If the answer's 2010, what could the question be?
In a Magic Square all the rows, columns and diagonals add to the 'Magic Constant'. How would you change the magic constant of this square?
This number has 903 digits. What is the sum of all 903 digits?
This challenge asks you to investigate the total number of cards that would be sent if four children send one to all three others. How many would be sent if there were five children? Six?
We can arrange dots in a similar way to the 5 on a dice and they usually sit quite well into a rectangular shape. How many altogether in this 3 by 5? What happens for other sizes?
Winifred Wytsh bought a box each of jelly babies, milk jelly bears, yellow jelly bees and jelly belly beans. In how many different ways could she make a jolly jelly feast with 32 legs?
This task follows on from Build it Up and takes the ideas into three dimensions!
Investigate what happens when you add house numbers along a street in different ways.
Here are the prices for 1st and 2nd class mail within the UK. You have an unlimited number of each of these stamps. Which stamps would you need to post a parcel weighing 825g?
Number problems for you to work on with others.
Mrs Morgan, the class's teacher, pinned numbers onto the backs of three children. Use the information to find out what the three numbers were.
Where can you draw a line on a clock face so that the numbers on both sides have the same total?
Can you arrange fifteen dominoes so that all the touching domino pieces add to 6 and the ends join up? Can you make all the joins add to 7?
There were chews for 2p, mini eggs for 3p, Chocko bars for 5p and lollypops for 7p in the sweet shop. What could each of the children buy with their money?
In your bank, you have three types of coins. The number of spots shows how much they are worth. Can you choose coins to exchange with the groups given to make the same total?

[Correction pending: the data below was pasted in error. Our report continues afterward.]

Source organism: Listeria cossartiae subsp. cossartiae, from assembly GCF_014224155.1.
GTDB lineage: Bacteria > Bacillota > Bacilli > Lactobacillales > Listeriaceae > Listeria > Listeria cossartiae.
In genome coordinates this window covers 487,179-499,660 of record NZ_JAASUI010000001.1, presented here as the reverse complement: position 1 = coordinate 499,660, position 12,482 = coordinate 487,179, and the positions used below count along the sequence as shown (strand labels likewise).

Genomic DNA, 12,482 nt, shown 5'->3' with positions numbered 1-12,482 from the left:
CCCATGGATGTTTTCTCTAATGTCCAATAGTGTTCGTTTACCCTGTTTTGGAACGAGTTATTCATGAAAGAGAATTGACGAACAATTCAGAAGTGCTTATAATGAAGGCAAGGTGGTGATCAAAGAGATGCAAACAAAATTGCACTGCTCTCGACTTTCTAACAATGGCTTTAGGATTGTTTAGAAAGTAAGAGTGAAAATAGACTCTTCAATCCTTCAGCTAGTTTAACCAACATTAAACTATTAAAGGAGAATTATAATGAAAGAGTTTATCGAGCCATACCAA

What is happening at each box in these machines?
You have 5 darts and your target score is 44. How many different ways could you score 44?
Use your logical-thinking skills to deduce how much Dan's crisps and ice-cream cost altogether.
There is a clock-face where the numbers have become all mixed up. Can you find out where all the numbers have got to from these ten statements?
Using 3 rods of integer lengths, none longer than 10 units and not using any rod more than once, you can measure all the lengths in whole units from 1 to 10 units. How many ways can you do this?
Watch this animation. What do you notice? What happens when you try more or fewer cubes in a bundle?
How many starfish could there be on the beach, and how many children, if I can see 28 arms?
Woof is a big dog. Yap is a little dog. Emma has 16 dog biscuits to give to the two dogs. She gave Woof 4 more biscuits than Yap. How many biscuits did each dog get?
Sam got into an elevator. He went down five floors, up six floors, down seven floors, then got out on the second floor. On what floor did he get on?
Can you substitute numbers for the letters in these sums?
Can you score 100 by throwing rings on this board? Is there more than way to do it?